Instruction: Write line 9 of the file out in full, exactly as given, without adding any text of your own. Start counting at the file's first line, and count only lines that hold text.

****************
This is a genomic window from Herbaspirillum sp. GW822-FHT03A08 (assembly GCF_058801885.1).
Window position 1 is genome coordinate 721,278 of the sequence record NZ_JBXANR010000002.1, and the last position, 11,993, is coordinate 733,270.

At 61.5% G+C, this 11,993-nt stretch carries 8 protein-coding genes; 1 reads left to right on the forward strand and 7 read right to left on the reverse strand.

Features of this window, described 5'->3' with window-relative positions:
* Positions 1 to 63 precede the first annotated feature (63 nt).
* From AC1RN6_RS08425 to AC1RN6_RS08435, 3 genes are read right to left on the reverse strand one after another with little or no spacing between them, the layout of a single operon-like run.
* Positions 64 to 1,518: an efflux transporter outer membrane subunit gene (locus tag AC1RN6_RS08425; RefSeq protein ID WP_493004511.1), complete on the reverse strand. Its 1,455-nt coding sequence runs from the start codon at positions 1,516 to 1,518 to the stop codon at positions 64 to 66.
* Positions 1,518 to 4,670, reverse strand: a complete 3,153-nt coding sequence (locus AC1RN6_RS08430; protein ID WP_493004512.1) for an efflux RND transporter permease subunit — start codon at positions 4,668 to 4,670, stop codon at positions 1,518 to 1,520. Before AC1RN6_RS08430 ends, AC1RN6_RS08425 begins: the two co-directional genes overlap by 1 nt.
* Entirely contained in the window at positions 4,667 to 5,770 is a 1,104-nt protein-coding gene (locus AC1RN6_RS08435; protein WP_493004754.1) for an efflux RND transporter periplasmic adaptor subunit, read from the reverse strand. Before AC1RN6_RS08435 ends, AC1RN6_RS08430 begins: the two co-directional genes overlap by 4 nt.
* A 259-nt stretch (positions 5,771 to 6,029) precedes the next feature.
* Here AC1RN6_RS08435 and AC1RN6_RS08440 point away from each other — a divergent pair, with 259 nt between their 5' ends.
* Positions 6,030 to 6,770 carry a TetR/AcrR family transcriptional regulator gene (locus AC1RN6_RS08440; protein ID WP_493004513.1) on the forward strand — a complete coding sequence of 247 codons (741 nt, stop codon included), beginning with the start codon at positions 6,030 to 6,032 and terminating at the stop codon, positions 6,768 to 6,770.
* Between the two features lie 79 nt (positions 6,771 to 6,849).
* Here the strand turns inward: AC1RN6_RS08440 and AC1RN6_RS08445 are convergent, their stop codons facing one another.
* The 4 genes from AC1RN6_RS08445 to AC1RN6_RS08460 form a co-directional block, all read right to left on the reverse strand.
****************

* Entirely contained in the window at positions 4,667 to 5,770 is a 1,104-nt protein-coding gene (locus AC1RN6_RS08435; protein WP_493004754.1) for an efflux RND transporter periplasmic adaptor subunit, read from the reverse strand. Before AC1RN6_RS08435 ends, AC1RN6_RS08430 begins: the two co-directional genes overlap by 4 nt.